While several notable players remain sidelined, Crosby will be expected to lead the Penguins on the ice, and continue to improve the players around him. Pittsburgh will need Crosby to play at the top of his game until reinforcements return over the next few weeks.

Avalanche upcoming free agents

After the Mikko Rantanen contract issue this past summer, the Avalanche have several pending RFA’s for next summer.

Colorado is expected to be a legit Stanley Cup Contender with a great mix of dynamic playmakers, infusion of youth and seasoned veterans capable of leading the way during turbulent stretches.

However, Bob McKenzie offered that general manager Joe Sakic wants to see how the first part of the season plays out before engaging in contract talks.

Andre Burakovsky, Tyson Jost and Nikita Zadorov headline the pending RFA class and all presumably have a role to fill moving forward.

Is Lafferty here to stay?

The Penguins have been bitten by the injury bug early and have been forced to rely on their organizational depth to stay afloat during a challenging stretch.

During their Stanley Cup-winning years, the Penguins have always been able to call up a role player to fill a specific need. Is Sam Lafferty the next player to seamlessly fit in?

Lafferty was close to making the team out of training camp according to Bob McKenzie, but fell victim to the numbers game of a roster. However, injuries to five impact forwards — Evgeni Malkin, Nick Bjugstad, Alex Galchenyuk, Bryan Rust and Jared McCann — created a roster spot for him to slide in.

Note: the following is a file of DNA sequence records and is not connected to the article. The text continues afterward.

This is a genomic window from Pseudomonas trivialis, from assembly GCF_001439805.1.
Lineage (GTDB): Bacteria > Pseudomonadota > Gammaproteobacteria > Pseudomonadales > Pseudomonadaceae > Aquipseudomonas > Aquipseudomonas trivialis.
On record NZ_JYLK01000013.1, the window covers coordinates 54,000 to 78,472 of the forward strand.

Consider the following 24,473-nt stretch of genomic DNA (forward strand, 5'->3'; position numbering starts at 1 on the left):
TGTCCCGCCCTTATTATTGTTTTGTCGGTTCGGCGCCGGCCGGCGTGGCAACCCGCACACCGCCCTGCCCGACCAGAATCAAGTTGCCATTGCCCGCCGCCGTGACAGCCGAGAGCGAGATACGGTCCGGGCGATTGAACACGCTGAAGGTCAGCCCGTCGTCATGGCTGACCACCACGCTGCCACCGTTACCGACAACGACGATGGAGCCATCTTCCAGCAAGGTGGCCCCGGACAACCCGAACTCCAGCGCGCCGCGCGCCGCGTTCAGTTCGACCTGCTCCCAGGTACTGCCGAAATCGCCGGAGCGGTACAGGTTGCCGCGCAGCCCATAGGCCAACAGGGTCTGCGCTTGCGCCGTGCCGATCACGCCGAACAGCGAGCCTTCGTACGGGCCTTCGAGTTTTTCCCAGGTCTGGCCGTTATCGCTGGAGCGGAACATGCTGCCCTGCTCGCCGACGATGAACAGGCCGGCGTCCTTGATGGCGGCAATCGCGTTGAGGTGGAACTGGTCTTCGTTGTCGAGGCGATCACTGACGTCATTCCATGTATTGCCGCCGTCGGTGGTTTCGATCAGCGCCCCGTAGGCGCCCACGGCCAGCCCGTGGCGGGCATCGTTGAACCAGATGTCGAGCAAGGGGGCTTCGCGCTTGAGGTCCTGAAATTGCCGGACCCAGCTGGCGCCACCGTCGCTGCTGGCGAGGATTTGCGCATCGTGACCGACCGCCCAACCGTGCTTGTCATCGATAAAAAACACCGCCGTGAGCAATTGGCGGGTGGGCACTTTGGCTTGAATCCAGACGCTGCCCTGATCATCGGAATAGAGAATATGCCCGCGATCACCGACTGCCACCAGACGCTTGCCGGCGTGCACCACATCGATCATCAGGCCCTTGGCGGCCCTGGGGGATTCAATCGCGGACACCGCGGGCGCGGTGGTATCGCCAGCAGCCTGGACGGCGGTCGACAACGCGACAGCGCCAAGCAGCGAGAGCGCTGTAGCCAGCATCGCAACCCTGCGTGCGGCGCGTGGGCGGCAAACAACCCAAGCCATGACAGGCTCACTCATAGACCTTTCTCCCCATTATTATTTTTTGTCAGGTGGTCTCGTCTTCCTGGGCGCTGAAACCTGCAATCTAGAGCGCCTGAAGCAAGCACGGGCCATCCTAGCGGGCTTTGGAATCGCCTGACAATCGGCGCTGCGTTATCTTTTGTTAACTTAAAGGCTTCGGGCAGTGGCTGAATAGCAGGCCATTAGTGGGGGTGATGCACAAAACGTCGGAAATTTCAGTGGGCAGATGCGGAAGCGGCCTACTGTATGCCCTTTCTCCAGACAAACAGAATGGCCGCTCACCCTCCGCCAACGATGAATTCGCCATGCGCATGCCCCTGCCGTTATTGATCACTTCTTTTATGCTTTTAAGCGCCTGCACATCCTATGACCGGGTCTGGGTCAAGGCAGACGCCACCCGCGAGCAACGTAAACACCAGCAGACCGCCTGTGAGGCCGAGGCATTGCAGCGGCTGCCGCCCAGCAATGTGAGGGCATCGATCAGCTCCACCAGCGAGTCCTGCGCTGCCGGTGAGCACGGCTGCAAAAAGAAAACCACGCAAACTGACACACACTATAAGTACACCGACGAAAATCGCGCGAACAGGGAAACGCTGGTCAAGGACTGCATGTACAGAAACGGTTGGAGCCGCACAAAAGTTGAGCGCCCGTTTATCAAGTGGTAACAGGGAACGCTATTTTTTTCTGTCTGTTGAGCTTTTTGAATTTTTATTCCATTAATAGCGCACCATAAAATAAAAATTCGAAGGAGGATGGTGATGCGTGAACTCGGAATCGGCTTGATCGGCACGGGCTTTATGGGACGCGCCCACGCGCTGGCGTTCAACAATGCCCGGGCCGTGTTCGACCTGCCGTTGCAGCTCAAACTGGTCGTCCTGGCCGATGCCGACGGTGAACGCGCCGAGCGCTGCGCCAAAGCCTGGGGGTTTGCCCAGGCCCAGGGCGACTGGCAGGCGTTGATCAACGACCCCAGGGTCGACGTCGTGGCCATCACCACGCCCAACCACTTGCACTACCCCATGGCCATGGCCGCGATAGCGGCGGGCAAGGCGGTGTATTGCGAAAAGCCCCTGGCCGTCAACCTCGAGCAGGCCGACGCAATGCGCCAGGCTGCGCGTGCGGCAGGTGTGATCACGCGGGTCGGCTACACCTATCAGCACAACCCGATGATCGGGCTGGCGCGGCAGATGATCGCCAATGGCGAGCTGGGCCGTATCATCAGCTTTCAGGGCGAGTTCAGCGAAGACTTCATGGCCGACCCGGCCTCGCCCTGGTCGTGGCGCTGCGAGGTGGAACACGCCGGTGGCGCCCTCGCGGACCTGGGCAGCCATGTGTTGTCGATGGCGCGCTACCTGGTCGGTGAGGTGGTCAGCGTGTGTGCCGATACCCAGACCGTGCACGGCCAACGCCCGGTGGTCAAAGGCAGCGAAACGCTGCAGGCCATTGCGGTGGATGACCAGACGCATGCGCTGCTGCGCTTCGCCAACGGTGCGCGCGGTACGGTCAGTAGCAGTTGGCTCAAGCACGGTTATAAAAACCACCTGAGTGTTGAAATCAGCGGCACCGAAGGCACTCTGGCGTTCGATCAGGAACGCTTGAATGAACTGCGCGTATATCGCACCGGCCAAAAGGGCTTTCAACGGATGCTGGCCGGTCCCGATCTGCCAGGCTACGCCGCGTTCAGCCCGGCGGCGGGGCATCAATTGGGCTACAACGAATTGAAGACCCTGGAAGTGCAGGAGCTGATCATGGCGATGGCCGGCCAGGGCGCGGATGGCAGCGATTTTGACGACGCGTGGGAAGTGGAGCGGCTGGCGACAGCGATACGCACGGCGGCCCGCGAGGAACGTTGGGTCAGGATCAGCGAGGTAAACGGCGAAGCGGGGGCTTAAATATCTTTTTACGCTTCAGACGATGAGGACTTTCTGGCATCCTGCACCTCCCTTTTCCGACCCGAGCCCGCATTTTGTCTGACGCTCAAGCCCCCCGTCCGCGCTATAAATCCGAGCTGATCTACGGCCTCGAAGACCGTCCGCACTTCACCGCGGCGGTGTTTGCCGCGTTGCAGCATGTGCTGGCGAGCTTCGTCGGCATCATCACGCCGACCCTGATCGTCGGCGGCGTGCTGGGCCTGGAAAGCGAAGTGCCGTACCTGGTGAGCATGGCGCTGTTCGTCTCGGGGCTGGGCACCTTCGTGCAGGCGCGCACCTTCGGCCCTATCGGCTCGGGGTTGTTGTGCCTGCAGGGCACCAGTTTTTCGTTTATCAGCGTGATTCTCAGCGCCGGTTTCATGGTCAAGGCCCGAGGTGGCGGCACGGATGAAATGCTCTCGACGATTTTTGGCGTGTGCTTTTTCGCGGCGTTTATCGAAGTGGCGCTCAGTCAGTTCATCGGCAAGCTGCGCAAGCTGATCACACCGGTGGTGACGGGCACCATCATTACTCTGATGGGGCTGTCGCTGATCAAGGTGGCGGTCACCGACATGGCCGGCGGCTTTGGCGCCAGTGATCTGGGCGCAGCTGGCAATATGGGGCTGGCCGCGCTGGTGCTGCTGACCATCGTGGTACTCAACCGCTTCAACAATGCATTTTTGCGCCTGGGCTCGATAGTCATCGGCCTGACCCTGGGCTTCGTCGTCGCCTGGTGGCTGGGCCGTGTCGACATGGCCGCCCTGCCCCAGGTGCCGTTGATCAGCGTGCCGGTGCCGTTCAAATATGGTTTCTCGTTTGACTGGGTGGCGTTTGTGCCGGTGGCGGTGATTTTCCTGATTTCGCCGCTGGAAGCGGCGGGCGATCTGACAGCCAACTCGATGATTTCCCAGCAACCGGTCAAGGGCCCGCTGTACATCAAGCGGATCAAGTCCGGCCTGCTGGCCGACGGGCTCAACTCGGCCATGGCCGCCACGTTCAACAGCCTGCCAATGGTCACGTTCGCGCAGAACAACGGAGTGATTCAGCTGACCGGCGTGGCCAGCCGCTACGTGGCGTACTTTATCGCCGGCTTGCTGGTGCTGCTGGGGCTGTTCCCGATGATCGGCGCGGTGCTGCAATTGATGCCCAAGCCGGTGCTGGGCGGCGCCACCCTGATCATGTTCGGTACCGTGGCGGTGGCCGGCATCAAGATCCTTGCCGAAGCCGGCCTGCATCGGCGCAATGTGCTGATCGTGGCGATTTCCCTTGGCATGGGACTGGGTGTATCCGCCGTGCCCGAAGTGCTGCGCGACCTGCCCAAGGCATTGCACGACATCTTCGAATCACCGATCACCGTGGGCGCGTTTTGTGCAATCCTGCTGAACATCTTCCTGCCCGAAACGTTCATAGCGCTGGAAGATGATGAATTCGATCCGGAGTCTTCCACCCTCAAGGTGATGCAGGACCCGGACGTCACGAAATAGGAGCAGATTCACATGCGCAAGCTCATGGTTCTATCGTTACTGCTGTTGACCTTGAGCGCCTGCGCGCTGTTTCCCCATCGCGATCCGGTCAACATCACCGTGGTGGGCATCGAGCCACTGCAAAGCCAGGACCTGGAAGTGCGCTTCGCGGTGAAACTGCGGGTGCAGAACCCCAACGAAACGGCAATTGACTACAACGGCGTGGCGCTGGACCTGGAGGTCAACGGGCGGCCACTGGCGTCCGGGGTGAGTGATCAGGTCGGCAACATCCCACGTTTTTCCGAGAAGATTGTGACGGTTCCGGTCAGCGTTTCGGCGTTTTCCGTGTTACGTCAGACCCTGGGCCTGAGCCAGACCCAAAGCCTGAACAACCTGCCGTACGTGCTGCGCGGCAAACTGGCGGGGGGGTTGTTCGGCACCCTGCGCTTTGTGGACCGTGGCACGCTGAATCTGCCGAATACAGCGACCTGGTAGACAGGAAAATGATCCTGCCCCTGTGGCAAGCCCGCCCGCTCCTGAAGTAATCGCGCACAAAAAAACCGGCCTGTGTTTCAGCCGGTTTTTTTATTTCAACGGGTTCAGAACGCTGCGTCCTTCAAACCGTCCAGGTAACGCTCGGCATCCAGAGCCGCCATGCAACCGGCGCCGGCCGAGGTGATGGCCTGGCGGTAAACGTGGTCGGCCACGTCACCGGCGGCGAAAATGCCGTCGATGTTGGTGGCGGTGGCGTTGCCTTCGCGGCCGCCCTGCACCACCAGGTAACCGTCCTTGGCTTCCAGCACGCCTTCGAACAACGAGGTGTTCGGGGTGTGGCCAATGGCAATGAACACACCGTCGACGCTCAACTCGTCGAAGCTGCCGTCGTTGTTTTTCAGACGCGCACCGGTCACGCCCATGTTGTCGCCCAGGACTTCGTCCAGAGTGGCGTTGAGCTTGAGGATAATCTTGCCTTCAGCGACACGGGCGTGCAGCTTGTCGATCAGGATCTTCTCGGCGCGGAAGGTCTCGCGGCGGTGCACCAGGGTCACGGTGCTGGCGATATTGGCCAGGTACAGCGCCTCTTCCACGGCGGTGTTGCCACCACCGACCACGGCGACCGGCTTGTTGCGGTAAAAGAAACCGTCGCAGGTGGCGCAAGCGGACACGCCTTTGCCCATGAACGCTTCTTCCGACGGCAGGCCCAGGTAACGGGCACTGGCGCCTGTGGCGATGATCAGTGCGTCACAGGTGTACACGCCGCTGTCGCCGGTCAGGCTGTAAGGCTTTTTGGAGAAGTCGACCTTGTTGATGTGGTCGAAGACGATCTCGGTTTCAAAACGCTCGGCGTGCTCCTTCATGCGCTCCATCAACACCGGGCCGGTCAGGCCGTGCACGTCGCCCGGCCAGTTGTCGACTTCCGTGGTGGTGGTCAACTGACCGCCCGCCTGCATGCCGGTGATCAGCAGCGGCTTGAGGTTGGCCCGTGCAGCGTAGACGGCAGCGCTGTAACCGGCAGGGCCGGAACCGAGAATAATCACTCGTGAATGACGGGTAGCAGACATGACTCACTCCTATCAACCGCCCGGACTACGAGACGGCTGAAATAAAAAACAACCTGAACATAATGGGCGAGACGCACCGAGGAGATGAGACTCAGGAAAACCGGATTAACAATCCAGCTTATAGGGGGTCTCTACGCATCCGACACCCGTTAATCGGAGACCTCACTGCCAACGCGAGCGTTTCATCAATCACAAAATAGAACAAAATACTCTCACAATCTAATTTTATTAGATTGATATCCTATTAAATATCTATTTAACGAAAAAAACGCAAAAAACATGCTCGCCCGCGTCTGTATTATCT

“We always felt like Sam was close coming into this training camp this year. But I think he has a whole lot more confidence in himself that he belongs here,” Penguins coach Mike Sullivan told the Pittsburgh Post-Gazette. “And that’s great for him, and that’s great for us.”

The 24-year-old originally from Hollidaysburg, Pennsylvania, about two hours outside of Pittsburgh, Lafferty has taken advantage of the opportunity recording five points over the previous three games.

“He’s earned his playing time. He’s just playing terrific hockey,” Sullivan said. “He made a difference every game he’s been in. As a result, he’s getting more ice time. He’s a very good penalty-killer. I think he really understands his role and is taking pride in it. You can see it every shift. He’s gaining more confidence.”

The Penguins have done an excellent job in sliding players into appropriate roles, and Lafferty is just the latest example. Does the kid have what it takes to stick around for a full season and continue to make a difference? We will find out as the season goes on.

MORE: Your 2019-20 NHL on NBC TV Schedule

Scott Charles is a writer for Pro Hockey Talk on NBC Sports. Drop him a line at phtblog@nbcsports.com or follow him on Twitter @ScottMCharles.

Blue Jackets’ Milano scores ridiculous between-the-legs goal vs. Stars

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Sidney Crosby scored a wonderful highlight reel goal despite hard-working defense, yet he has some competition for Wednesday’s best one-man effort.

Sonny Milano hasn’t always been able to justify being selected 16th overall in 2014 by the Columbus Blue Jackets, but there have been flashes of brilliance when he’s avoided landed in John Tortorella’s doghouse. The 23-year-old authored his best NHL effort so far against the Dallas Stars on Wednesday, beating Esa Lindell, Roope Hintz, and Ben Bishop, making a great move and then finishing his chance with the sort of between-the-legs move you’d see in a shootout.

You’re just not supposed to be able to that at full speed in NHL action, particularly against quality players and Bishop, who finished second in Vezina voting in 2018-19.

That goal ended up standing as the game-winner as Columbus beat Dallas 3-2 on Wednesday, too.

So, which goal do you prefer: Milano’s (above this post’s headline) or Crosby’s from the Penguins’ eventual 3-2 OT win against the Colorado Avalanche?

MORE:
• Pro Hockey Talk’s Stanley Cup picks.
• Your 2019-20 NHL on NBC TV schedule

James O’Brien is a writer for Pro Hockey Talk on NBC Sports. Drop him a line at phtblog@nbcsports.com or follow him on Twitter @cyclelikesedins.